Former SMSFs refer to superannuation funds that have ceased being SMSFs for the purposes of the SISA and the trustee of the fund is not an RSE licensee, see subsection 10(4) of the SISA. These funds are treated as SMSFs for the purposes of sections 6, 42 and 42A of the SISA.

[2]

An 'entity' is a defined term in subsection 10(1) of the SISA. Within this practice statement the term is used as relevant to the particular context.

[3]

Refer to paragraph 6 of PS LA 2008/3 for further information.

[4]

A Commissioner's discretion may be exercised under a power conferred by an administrative provision or a provision affecting liability or an anti-avoidance provision. The granting of a waiver of an individual's disqualified status is an example of discretion exercised under the SISA.

[5]

Refer to Law Administration Practice Statement PS LA 2008/15 Taxpayer Alerts.

[6]

Subsections 66(5) and 85(4) of the SISA.

[7]

Regulators' have powers of general administration under section 6 of the SISA.

[8]

See Law Administration Practice Statement PS LA 2012/1 Management of high risk technical issues and engagement of officers in the Tax Counsel Network.

[9]

However see paragraphs 69 and 70 of this practice statement.

[10]

See paragraph 12 of this practice statement.

[11]

Examples of reviewable decisions include a decision by the Commissioner not to issue a determination that an asset is an in-house asset or the decision of the Commissioner to not waive a trustee's disqualified status.

[12]

See paragraph 13 of Law Administration Practice Statement PS LA 2003/3 Precedential ATO view, which describes circumstances where tax officers are not required to identify and apply a precedential ATO view. These situations include the exercise of a discretion, making an ultimate conclusion of fact, or determining the value of something.

[13]

Note that there are some exceptions to this general rule. See paragraph 13 of Law Administration Practice Statement PS LA 2004/4 Referral of interpretative issues to Centres of Expertise for the creation of the precedential ATO view, and early engagement of internal technical specialists in active compliance cases.

[14]

See PS LA 2004/4 and PS LA 2003/3.

[15]

Tax officers should refer to Corporate Management Practice Statement PS CM 2007/01 Respecting clients' right of review for further information.

[16]

The discussion about indicative advice in this section applies generally to SMSFSA and SMSFPR. However, there are special procedures in Part 17 of the Public Rulings Manual which must be followed when issuing draft SMSFPR to an entity.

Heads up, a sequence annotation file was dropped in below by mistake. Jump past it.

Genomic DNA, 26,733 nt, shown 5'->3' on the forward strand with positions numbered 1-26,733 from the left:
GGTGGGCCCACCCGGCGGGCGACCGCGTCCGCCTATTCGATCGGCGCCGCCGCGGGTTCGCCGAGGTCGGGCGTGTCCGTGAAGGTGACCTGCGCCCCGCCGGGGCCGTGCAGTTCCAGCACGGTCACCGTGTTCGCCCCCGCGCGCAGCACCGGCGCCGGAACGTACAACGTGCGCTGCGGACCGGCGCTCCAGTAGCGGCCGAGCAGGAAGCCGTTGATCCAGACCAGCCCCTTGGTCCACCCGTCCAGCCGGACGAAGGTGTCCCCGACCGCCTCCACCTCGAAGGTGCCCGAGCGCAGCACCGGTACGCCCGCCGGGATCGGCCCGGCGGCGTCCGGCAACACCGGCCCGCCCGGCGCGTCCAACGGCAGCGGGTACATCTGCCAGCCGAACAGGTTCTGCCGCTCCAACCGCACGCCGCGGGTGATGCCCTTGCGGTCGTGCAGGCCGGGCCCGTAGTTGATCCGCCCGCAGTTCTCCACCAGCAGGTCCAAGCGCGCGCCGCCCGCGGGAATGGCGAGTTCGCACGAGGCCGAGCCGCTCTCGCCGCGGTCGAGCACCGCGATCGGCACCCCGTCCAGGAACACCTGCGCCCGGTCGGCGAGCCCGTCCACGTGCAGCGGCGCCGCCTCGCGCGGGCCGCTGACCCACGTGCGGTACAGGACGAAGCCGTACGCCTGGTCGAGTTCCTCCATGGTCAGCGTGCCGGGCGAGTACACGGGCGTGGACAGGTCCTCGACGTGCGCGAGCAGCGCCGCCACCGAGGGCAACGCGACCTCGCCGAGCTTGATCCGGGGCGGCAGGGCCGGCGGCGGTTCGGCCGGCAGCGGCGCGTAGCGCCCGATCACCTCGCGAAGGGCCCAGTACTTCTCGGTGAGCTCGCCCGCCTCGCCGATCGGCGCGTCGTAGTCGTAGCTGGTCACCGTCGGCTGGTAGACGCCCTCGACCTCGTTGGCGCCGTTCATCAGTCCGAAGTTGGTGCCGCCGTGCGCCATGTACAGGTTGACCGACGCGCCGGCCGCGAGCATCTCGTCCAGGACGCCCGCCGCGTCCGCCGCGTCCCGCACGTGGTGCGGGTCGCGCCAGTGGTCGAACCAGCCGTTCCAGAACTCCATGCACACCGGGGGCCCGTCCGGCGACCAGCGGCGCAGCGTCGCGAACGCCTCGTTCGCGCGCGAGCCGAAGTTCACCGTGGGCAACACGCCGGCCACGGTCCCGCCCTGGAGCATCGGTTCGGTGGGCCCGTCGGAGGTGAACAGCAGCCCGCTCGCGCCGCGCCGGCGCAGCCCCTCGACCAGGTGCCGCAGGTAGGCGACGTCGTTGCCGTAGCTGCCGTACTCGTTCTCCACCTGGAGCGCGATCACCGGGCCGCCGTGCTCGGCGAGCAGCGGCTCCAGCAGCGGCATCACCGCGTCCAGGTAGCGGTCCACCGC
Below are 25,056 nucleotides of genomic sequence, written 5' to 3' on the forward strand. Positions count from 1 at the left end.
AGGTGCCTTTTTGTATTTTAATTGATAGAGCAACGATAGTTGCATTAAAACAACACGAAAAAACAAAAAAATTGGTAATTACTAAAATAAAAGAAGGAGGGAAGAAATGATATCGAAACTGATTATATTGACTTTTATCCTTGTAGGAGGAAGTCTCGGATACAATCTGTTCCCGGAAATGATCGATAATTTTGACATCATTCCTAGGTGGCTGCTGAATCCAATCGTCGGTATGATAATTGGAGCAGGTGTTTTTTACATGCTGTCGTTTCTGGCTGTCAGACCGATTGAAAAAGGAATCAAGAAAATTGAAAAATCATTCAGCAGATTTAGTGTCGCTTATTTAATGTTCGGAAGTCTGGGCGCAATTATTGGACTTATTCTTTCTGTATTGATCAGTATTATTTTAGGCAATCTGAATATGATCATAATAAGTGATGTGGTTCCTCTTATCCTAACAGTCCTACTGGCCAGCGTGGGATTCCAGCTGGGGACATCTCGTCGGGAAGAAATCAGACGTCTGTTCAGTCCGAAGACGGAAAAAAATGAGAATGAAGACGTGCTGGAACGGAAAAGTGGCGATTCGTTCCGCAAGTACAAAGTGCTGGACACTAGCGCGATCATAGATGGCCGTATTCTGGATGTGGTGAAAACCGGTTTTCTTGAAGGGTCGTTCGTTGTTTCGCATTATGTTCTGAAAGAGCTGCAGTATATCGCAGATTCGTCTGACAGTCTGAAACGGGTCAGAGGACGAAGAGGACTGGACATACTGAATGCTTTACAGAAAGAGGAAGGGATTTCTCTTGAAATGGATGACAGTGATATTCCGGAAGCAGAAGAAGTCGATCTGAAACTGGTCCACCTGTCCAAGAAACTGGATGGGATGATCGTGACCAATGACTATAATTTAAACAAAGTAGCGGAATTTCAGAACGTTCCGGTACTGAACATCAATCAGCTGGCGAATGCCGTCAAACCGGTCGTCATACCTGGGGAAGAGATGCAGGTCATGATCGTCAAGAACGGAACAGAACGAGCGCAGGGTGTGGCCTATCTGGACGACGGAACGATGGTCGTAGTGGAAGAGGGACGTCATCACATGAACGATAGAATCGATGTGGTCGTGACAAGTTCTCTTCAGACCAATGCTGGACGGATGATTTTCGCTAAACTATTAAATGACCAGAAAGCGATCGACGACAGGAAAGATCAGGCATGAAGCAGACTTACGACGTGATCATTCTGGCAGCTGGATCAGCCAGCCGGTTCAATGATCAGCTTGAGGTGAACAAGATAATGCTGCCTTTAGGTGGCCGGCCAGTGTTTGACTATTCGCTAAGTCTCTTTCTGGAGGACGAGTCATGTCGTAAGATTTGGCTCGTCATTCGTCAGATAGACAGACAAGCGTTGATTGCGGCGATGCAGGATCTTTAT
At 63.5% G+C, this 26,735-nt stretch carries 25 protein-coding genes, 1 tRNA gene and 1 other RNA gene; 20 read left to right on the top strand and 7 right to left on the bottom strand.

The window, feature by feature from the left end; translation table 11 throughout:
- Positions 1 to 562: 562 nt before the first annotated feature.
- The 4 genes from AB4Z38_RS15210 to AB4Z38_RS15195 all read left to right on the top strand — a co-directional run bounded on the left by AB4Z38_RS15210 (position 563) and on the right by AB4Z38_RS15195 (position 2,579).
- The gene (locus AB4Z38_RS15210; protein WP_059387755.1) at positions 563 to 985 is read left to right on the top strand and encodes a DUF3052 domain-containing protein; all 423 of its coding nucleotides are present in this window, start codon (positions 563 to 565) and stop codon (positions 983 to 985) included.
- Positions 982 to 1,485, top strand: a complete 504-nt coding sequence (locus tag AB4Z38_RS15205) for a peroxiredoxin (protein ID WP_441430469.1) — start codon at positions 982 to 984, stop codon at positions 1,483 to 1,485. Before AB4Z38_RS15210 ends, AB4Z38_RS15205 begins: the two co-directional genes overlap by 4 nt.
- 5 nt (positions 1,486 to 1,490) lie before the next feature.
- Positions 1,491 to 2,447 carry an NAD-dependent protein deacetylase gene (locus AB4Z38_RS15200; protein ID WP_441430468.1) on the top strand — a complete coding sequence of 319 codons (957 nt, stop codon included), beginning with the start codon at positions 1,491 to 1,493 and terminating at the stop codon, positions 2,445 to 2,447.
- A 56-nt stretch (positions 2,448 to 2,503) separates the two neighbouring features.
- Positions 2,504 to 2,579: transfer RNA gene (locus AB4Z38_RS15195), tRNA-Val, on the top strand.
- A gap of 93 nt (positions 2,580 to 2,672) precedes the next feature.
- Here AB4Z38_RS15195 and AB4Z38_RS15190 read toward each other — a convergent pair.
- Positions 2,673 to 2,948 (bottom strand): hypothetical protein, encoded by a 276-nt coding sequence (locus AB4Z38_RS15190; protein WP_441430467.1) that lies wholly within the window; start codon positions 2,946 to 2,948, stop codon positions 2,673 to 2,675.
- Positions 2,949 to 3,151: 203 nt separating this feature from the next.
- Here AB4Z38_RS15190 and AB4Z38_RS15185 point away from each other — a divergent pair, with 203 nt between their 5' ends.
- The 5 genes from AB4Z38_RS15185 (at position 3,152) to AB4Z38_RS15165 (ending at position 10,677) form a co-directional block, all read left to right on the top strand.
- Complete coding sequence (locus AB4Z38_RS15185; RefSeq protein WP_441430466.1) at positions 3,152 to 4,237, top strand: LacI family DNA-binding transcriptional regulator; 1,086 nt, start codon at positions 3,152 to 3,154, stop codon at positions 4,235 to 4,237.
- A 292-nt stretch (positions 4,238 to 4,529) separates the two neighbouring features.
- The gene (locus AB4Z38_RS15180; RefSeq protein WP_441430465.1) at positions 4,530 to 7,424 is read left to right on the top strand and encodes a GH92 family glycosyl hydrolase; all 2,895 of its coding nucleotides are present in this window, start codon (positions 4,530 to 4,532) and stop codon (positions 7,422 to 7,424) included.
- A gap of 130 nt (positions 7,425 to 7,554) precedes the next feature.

[17]

See paragraphs 111 to 120 of this practice statement.

[18]

For further information on decision impact statements refer to Law Administration Practice Statement PS LA 2009/9 Conduct of Tax Office litigation.

[19]

See PS LA 2003/3.

[20]

For further information see Law Administration Practice Statement PS LA 1998/1 Law Administration Practice Statements.

[21]

'Precedential ATO view' is defined in PS LA 2003/3. This practice statement also identifies the Tax Office documents that contain those views.

[22]

Federal Commissioner of Taxation v. Wade (1951) 84 CLR 105 at 117.

[23]

See Law Administration Practice Statement PS LA 2006/19 Self managed superannuation funds - notice of non-compliance, which outlines the factors the Commissioner will consider in deciding whether a notice of non-compliance should be given to a fund, and Law Administration Practice Statement PS LA 2006/17 Self managed superannuation funds - disqualification of individuals, which outlines the circumstances in which the Commissioner will consider disqualifying an individual under section 126A of the SISA.

File 08/17065

Related Practice Statements:
PS LA 1998/1
PS LA 2001/8
PS LA 2003/3
PS LA 2003/9
PS LA 2003/10
PS LA 2004/4
PS LA 2006/17
PS LA 2006/19
PS LA 2007/2
PS LA 2008/3
PS LA 2008/15
PS LA 2009/9
PS CM 2007/01 (link available internally only)

Other References:
Commonwealth of Australia Gazette
Online Resource Centre for Law Administration (link availably internally only)
Public advice and guidance manual (Link available internally only)
Taxpayers' Charter

Subject References:
self managed superannuation funds
SMSFs
SMSF advice products
publications
self managed superannuation fund ruling
self managed superannuation fund determination
self managed superannuation fund specific advice
SMSF guidance

Legislative References:
SISA 6
SISA 10(1)
SISA 10(4)
SISA 34
SISA 42
SISA 42A
SISA 52(2)
SISA 66
SISA 66(1)
SISA 66(5)
SISA 67(1)
SISA 85(4)
SISA 126A
TAA 1953 Sch1 105-60
TAA 1953 Sch1 Div 358
TAA 1953 Sch1 Div 359
TAA 1953 Sch1 Div 360
Administrative Decisions (Judicial Review) Act 1977
SISR

Case References:


Federal Commissioner of Taxation v. Wade
(1951) 84 CLR 105
9 ATD 337

Authorised by:
Neil Olesen
Deputy Commissioner
Superannuation

Business Line:  SPR

PS LA 2009/5 history
  Date: Version:
  12 August 2009 Updated statement
  2 February 2015 Updated statement
You are here 11 November 2016 Updated statement